The revenue growth rate is shown in Graph1 below.

As you can see, in this projected future Apple evolves from a monster growth company today to a mature consumer products supplier in five years.

Net Margins and Earnings growth

Net margin (bottom line earnings/top line revenues) is the factor that takes revenues into earnings. Apple’s net margin has grown steadily over the last decade, from 15% in the year ending in Q1/2008 to 27% in the year ending in Q1/2012. In the projected future, Apple’s net margin remains at 27% during the next two high-growth years, and then declines steadily by 5% of its value each year over subsequent years. This is shown in Graph 2 below.

The decline projected for net margins is not as severe as the decline of revenue growth. While the growth rate is declining, the revenues continue to grow and so it becomes possible to maintain margins.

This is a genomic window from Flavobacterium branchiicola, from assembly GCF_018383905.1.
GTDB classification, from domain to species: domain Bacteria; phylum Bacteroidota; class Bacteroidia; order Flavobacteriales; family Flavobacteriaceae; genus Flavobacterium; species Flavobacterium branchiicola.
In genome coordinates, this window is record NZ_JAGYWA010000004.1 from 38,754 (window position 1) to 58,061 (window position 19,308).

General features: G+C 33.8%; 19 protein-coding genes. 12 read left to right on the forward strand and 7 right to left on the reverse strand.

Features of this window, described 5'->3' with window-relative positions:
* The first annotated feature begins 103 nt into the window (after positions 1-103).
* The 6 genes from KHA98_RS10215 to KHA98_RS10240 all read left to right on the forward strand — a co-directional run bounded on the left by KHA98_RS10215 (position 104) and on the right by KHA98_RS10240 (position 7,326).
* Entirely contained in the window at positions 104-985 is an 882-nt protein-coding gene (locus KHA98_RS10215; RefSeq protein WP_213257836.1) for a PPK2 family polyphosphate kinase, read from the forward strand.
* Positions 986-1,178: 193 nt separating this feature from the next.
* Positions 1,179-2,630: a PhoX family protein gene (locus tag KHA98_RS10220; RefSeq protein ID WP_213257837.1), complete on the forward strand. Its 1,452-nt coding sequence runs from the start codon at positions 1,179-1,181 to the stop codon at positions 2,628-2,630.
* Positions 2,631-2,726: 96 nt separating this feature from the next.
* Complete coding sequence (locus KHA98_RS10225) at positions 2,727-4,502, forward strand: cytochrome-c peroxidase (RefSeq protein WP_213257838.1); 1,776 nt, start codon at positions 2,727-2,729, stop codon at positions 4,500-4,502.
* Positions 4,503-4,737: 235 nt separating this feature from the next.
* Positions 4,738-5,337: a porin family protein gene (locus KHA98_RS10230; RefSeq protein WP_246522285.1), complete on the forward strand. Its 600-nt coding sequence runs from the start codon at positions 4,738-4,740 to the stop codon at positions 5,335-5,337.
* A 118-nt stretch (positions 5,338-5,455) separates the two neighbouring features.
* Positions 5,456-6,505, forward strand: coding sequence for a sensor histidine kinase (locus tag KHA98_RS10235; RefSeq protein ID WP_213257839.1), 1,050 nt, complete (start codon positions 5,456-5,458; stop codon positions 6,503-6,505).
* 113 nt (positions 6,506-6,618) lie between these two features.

Future Outcome: Revenues, Earnings, Market Cap and Stock Price.

The Table below summarizes the financial and investment results calculated as described above. Actuals are shown in bold type and future values, calculated using the method above, are shown in plain text.

Year Ending
Revenue ($B)
Earnings ($B)
Cash ($B)
Market Cap ($B)
Share Price ($/sh)












Table 1: Past financial results (in bold type) and future calculated financials and stock price (in plain type) for Apple.

The data displayed in Table 1 ends in Q1/2017. Calculating a stock price for that date requires earnings estimates, using the assumptions of Graphs 1 and 2, out to Q1/28. At that point the revenues have grown to $1,900B and earnings to about $200B.

Discussion of Results.